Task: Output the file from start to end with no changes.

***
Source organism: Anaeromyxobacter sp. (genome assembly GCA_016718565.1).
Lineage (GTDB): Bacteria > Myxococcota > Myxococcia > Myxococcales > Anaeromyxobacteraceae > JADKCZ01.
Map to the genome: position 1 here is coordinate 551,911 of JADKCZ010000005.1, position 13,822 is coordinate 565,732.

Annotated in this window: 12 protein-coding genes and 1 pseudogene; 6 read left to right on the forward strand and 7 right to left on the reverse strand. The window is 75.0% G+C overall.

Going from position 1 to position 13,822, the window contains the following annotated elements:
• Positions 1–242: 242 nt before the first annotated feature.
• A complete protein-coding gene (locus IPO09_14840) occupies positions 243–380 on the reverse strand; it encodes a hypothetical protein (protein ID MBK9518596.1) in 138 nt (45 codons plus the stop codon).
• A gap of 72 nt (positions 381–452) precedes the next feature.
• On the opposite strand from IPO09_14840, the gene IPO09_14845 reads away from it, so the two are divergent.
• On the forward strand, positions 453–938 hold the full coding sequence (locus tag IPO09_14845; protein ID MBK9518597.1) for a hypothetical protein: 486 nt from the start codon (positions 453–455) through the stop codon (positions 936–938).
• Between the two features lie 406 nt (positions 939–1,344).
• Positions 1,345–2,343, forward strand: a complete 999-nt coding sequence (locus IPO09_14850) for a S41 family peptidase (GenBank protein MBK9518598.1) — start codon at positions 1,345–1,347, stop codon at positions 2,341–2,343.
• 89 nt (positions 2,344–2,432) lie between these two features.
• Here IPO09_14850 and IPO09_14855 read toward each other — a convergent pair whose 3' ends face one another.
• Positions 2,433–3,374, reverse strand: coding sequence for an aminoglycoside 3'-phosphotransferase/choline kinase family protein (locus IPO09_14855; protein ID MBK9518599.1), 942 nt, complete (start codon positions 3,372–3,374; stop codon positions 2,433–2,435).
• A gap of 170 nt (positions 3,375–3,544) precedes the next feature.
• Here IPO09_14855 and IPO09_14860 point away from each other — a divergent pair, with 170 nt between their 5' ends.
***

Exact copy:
Source organism: Anaeromyxobacter sp. (genome assembly GCA_016718565.1).
Lineage (GTDB): Bacteria > Myxococcota > Myxococcia > Myxococcales > Anaeromyxobacteraceae > JADKCZ01.
Map to the genome: position 1 here is coordinate 551,911 of JADKCZ010000005.1, position 13,822 is coordinate 565,732.

Annotated in this window: 12 protein-coding genes and 1 pseudogene; 6 read left to right on the forward strand and 7 right to left on the reverse strand. The window is 75.0% G+C overall.

Going from position 1 to position 13,822, the window contains the following annotated elements:
• Positions 1–242: 242 nt before the first annotated feature.
• A complete protein-coding gene (locus IPO09_14840) occupies positions 243–380 on the reverse strand; it encodes a hypothetical protein (protein ID MBK9518596.1) in 138 nt (45 codons plus the stop codon).
• A gap of 72 nt (positions 381–452) precedes the next feature.
• On the opposite strand from IPO09_14840, the gene IPO09_14845 reads away from it, so the two are divergent.
• On the forward strand, positions 453–938 hold the full coding sequence (locus tag IPO09_14845; protein ID MBK9518597.1) for a hypothetical protein: 486 nt from the start codon (positions 453–455) through the stop codon (positions 936–938).
• Between the two features lie 406 nt (positions 939–1,344).
• Positions 1,345–2,343, forward strand: a complete 999-nt coding sequence (locus IPO09_14850) for a S41 family peptidase (GenBank protein MBK9518598.1) — start codon at positions 1,345–1,347, stop codon at positions 2,341–2,343.
• 89 nt (positions 2,344–2,432) lie between these two features.
• Here IPO09_14850 and IPO09_14855 read toward each other — a convergent pair whose 3' ends face one another.
• Positions 2,433–3,374, reverse strand: coding sequence for an aminoglycoside 3'-phosphotransferase/choline kinase family protein (locus IPO09_14855; protein ID MBK9518599.1), 942 nt, complete (start codon positions 3,372–3,374; stop codon positions 2,433–2,435).
• A gap of 170 nt (positions 3,375–3,544) precedes the next feature.
• Here IPO09_14855 and IPO09_14860 point away from each other — a divergent pair, with 170 nt between their 5' ends.